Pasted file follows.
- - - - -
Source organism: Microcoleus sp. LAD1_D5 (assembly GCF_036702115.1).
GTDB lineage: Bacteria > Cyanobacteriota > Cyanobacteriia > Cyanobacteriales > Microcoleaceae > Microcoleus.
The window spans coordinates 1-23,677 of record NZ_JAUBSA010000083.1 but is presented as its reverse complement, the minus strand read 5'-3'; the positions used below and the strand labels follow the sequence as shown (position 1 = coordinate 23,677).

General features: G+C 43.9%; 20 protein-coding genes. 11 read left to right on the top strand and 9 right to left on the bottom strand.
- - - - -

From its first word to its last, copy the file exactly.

Source organism: Microcoleus sp. LAD1_D5 (assembly GCF_036702115.1).
GTDB lineage: Bacteria > Cyanobacteriota > Cyanobacteriia > Cyanobacteriales > Microcoleaceae > Microcoleus.
The window spans coordinates 1-23,677 of record NZ_JAUBSA010000083.1 but is presented as its reverse complement, the minus strand read 5'-3'; the positions used below and the strand labels follow the sequence as shown (position 1 = coordinate 23,677).

General features: G+C 43.9%; 20 protein-coding genes. 11 read left to right on the top strand and 9 right to left on the bottom strand.